Scott Hanselman asks a critical question:

I know you’re the IT Department for your family, Dear Reader. This is our charge and ours to bear happily, but are you also the Web Bullsh*t detector?

How do you protect your friends and family from these things? How do you teach Web Savvy?

The example that Scott cites is instructive. His mom asked about the recirculating rumor that cell phone numbers are being released to telemarketers. In finding and evaluating the FTC website that refutes the claim, Scott reflexively uses a strategy that Anne Zelenka calls orienteering which entails the use — and critical assessment — of a plurality of information sources and tools.

Although it won’t help Scott’s mom or mine, I think we need to teach the principles of orienteering early, starting in grade school. One of my pet peeves in the whole discussion about “digital immigrants” versus “digital natives” is the presumption that the natives — i.e., younger folk who grew up with the web — are innately savvy. I don’t buy that. My sense is that for a whole lot of natives, critical inquiry ends at the first page of search results, or the Wikipedia entry.

Meanwhile, we need to realize that immigrants — like Scott’s mom, and mine, and a lot of older educators — do in many cases possess the necessary critical skills. They’re just disoriented by the infosphere, and unsure how to apply those skills in online contexts. That’s why I like Anne’s word ‘orienteering’ so much. Life is a game of orienteering that immigrants can often play more effectively than natives. If we could find the right way to have the conversation, learning could flow in both directions across this generation gap.

Update: Just now my wife showed me a phishing attempt that gave her a moment’s pause. She’s very savvy when it comes to search and critical assessment, and normally would have blown this off, but in this case — for the first time in her experience — the attempt purportedly came from a bank she actually does business with.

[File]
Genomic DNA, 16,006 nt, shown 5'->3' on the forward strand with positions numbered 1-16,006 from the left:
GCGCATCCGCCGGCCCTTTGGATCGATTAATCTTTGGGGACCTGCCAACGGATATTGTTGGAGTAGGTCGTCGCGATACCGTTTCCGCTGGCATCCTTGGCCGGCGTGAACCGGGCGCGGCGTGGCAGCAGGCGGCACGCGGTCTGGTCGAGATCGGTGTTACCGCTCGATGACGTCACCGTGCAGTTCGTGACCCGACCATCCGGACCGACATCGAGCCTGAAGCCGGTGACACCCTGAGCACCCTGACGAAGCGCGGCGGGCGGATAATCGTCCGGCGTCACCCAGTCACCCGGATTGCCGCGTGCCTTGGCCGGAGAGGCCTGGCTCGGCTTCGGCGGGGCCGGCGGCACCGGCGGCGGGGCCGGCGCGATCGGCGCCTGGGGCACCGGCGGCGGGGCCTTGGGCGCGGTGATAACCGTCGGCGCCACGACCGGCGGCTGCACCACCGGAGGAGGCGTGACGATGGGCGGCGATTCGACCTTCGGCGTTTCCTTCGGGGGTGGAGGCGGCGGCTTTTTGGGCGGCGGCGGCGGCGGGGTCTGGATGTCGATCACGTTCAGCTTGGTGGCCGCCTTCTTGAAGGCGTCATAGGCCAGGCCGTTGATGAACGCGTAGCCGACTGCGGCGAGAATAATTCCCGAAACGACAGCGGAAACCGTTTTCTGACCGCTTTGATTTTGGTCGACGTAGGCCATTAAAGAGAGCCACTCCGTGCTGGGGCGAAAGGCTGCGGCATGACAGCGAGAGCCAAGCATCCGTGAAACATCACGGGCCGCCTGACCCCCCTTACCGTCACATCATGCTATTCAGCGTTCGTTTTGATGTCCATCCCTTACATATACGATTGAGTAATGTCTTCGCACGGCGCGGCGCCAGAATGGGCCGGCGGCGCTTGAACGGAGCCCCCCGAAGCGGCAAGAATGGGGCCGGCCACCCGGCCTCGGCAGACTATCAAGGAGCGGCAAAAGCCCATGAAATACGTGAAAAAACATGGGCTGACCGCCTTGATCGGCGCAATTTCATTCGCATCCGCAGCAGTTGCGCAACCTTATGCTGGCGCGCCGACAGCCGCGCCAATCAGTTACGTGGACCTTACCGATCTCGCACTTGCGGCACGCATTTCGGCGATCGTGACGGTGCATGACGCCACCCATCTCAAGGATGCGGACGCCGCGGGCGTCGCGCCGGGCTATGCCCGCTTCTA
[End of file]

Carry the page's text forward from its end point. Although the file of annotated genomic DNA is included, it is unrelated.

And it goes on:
Now here’s the funny thing. In spite of what I just said above, my first response was to show her the email headers and point out the obvious mismatch between the purported and actual sender. Wrong, wrong, wrong! She doesn’t need to do that. She only needs to trust her own instincts. In this case the email said:

You are requested to follow the provided steps and update your Online Banking details, for the safety of your accounts by clicking Account Update. However, failure to do so may result to temporary account suspension.

Her comment was: “I can’t read those email headers. All I know is that my bank wouldn’t threaten me that way.” Setting aside the grammatical weirdness, it’s the coercion that tipped her. You don’t need to know how to read email headers. You just need to trust your coercion detector, and know that nothing that happens online invalidates it.